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‘My parents were the worst’: India’s first expatriate in court

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The Indian Express has learned that Indian expatriating families are still not being protected under Indian law after the Supreme Court upheld a ruling that struck down the nation’s laws on social and cultural ties.

In a landmark ruling, the court upheld the constitutionality of the Indian Constitution that bans the use of state resources to support foreign-born Indians.

The apex court also upheld the National Education Guarantee Act of 2011 that allows a parent or guardian of an Indian citizen who is a non-resident to apply for a National Education Grant for the child of a foreign national.

The judges noted that the government had made it clear that children of Indian nationals are not eligible for a national education grant.

The judgement was welcomed by rights groups, including the Federation of Indian American Students (FIAS) and the Indian American Congress, who argued that the judgment could have a devastating effect on Indian-born students, many of whom are already struggling to access education in the country.

“It was a blow to the Indian government,” said Anant Agarwal, president of the Federation for Indian American Student Associations (FIASHA), a group that represents some 100,000 Indian-American students.

“The decision gives us hope for the future.”

Indian citizens and permanent residents, who can be legally considered Indians under Indian laws, are entitled to an equal right to education under the constitution, which was adopted in 1965.

But the Supreme court said that this right is not absolute.

“The right to access to educational resources is one of the fundamental rights enshrined in the Indian constitution, but the government has not recognized the right to the right of choice in the allocation of these resources,” Justice Anil Raghavan wrote.

“We are also concerned that there is a lack of clarity in the government’s position regarding the extent of the obligation to provide educational resources,” said Bishwajit Singh, president, National Congress of Indian National Students (NCIS) India, an umbrella group representing some 50,000 students across the country, and who was among those who took to the streets in protest against the ruling.

India is among the most unequal societies in the world, with nearly one in five Indians living below the poverty line, and many Indians living in rural areas, where most families lack access to the amenities of urban life.

The ruling also came as India’s Prime Minister Narendra Modi announced that he will appoint a new judge to the Supreme Judicial Court (SKC) who will have to rule on cases involving Indian citizens, permanent residents and refugees who are not covered by the constitution.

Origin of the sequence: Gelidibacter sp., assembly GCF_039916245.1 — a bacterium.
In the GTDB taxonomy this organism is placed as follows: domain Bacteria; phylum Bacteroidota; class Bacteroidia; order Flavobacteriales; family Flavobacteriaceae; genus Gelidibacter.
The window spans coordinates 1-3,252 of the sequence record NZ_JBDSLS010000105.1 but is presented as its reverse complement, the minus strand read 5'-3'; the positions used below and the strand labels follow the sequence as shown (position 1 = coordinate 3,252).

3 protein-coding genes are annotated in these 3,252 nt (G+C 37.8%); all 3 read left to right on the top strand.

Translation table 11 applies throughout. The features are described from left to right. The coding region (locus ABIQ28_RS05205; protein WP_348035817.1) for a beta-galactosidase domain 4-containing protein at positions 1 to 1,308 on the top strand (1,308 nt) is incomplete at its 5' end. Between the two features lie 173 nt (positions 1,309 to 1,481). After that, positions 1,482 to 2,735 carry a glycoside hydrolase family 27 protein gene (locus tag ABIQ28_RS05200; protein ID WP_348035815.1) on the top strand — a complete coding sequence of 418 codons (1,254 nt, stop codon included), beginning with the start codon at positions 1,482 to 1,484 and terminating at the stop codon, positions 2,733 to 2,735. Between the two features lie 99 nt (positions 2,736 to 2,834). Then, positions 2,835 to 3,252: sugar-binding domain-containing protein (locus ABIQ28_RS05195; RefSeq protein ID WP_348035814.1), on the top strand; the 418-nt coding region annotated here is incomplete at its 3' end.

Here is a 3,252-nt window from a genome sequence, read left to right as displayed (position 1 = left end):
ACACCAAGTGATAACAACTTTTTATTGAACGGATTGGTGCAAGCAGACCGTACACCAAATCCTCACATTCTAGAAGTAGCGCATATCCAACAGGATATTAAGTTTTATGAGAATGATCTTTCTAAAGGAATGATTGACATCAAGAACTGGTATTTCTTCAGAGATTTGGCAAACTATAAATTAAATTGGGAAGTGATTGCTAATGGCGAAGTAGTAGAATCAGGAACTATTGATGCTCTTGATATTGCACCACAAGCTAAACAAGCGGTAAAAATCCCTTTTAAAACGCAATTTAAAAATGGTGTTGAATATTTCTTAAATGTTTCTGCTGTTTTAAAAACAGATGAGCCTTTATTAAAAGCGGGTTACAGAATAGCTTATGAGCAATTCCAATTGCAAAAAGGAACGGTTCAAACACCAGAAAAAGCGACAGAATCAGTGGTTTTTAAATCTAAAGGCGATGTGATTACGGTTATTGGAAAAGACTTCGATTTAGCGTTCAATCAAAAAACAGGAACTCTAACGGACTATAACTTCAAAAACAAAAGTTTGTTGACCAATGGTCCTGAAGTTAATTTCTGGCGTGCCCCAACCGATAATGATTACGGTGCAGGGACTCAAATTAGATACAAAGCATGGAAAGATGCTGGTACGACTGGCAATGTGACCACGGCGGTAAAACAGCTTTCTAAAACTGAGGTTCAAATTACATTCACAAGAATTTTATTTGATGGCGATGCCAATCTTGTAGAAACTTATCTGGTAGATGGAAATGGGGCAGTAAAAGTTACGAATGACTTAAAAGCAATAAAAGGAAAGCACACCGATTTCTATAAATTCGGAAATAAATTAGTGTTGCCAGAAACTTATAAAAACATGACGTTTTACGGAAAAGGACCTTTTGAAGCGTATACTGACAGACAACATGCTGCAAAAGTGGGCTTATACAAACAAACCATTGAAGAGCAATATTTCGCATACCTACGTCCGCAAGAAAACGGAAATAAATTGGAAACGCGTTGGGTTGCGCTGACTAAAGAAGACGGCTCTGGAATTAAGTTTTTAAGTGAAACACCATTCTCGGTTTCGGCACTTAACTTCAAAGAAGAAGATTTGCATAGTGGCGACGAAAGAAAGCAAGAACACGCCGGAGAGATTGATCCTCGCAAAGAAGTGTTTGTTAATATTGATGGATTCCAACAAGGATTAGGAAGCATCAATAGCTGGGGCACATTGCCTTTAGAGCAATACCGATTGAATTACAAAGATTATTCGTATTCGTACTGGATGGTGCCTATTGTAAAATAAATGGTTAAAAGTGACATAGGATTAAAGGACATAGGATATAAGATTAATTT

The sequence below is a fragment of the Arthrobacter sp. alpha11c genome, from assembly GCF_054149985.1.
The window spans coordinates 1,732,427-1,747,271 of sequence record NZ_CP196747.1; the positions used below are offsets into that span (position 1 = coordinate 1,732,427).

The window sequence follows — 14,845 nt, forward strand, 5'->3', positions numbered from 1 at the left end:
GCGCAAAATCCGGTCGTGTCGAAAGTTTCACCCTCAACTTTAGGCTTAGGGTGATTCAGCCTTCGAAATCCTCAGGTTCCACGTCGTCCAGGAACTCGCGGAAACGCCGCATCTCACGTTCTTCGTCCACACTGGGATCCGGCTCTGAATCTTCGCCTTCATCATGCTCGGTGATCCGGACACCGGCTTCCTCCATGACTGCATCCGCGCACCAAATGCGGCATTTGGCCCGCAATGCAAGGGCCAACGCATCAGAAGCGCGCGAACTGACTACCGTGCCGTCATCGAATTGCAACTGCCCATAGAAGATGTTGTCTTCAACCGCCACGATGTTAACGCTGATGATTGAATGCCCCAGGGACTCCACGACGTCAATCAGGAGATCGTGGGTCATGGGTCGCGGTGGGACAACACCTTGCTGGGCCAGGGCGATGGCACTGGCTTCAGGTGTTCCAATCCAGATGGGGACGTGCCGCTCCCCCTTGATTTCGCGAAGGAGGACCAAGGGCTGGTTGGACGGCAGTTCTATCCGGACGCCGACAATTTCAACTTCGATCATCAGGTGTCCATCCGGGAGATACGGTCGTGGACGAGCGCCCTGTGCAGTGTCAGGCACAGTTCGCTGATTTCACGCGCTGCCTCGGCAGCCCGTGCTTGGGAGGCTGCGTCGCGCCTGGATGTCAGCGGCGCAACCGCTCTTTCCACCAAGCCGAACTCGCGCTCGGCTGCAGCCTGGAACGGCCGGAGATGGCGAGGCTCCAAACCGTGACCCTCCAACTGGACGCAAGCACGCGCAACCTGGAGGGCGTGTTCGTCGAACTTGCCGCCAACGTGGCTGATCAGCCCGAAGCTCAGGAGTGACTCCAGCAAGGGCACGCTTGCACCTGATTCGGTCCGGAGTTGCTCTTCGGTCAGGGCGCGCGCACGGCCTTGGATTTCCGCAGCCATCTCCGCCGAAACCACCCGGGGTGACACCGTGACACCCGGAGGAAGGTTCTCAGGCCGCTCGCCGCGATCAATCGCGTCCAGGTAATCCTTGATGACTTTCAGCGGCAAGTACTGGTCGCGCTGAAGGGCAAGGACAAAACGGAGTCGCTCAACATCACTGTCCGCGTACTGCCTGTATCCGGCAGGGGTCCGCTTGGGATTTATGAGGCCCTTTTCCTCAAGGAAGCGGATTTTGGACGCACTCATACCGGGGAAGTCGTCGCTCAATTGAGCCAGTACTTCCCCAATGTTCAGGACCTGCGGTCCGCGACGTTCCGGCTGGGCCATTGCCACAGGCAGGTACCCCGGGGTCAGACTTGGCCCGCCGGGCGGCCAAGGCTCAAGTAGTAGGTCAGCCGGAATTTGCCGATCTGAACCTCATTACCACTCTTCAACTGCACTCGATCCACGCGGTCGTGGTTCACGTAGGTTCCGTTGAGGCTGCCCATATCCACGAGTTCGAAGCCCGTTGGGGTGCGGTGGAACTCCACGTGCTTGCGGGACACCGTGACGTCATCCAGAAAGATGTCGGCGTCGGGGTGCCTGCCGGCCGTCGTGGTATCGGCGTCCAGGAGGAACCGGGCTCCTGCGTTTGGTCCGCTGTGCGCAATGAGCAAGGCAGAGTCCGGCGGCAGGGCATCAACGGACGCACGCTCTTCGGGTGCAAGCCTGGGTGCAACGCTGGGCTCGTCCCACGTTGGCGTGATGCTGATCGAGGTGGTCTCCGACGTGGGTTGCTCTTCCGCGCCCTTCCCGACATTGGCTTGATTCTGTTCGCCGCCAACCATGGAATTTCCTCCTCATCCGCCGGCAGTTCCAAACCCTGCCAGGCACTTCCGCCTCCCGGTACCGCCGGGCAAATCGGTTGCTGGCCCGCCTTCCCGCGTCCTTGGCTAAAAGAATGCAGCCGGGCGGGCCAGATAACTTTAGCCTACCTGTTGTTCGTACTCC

The new judge will be appointed by the SKC after the new government assumes power, but will not be eligible to serve on the court.

“I have decided that I will appoint the new judge, and I will do it after the government takes office,” Modi told reporters.

“We have decided to appoint a Supreme Court judge, who will not have to be a Supreme Judicial Magistrate, to the SKU and the SCJ.”

A judge of the SKWC, who has been appointed to the court by the newly elected government, will be the first Indian judge appointed to a high court by a prime minister.

But India has faced criticism in recent months for a spate of attacks on Indian nationals in India, including a deadly rampage in the western state of Gujarat in February that left at least 58 people dead and hundreds injured.

The Supreme Court ruling comes as the government of India has been trying to bring more foreign nationals into the country in a bid to address a growing number of migrant workers from the Middle East and North Africa.

The government has made efforts to attract the top talent from these regions to fill a shortage of skilled workers in the nation.

According to data from the government, nearly 200,000 foreign nationals have applied for permanent residency in India since March 2015, according to data provided by the ministry of external affairs.

The government has been struggling to recruit and retain foreign professionals and has also been criticised for failing to implement its ambitious immigration reform programme.

The ministry of human resources and government employment has said it will soon hire more than 1,000 new permanent foreign workers, bringing the number of foreign workers in India to more than 100,00, an increase of more than 40 percent from 2015.

The minister of human resource and government recruitment has promised to bring in more than 500,000 people from the UAE and other countries by 2019.

The move comes as Prime Minister Modi and his government are seeking to attract foreign talent and investors to boost the country’s economy.

The prime minister has pledged to hire an additional 30,000 migrant workers over the next five years to bolster the economy.

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